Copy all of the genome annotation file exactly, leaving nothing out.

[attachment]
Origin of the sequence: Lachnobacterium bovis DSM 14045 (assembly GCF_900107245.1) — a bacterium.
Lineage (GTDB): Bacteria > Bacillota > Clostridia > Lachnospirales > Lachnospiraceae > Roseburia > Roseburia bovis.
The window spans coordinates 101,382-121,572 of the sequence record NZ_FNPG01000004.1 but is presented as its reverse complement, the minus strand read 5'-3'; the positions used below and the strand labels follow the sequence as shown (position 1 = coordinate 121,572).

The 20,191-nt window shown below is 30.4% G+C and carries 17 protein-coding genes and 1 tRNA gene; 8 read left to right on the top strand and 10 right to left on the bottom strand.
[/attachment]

Origin of the sequence: Lachnobacterium bovis DSM 14045 (assembly GCF_900107245.1) — a bacterium.
Lineage (GTDB): Bacteria > Bacillota > Clostridia > Lachnospirales > Lachnospiraceae > Roseburia > Roseburia bovis.
The window spans coordinates 101,382-121,572 of the sequence record NZ_FNPG01000004.1 but is presented as its reverse complement, the minus strand read 5'-3'; the positions used below and the strand labels follow the sequence as shown (position 1 = coordinate 121,572).

The 20,191-nt window shown below is 30.4% G+C and carries 17 protein-coding genes and 1 tRNA gene; 8 read left to right on the top strand and 10 right to left on the bottom strand.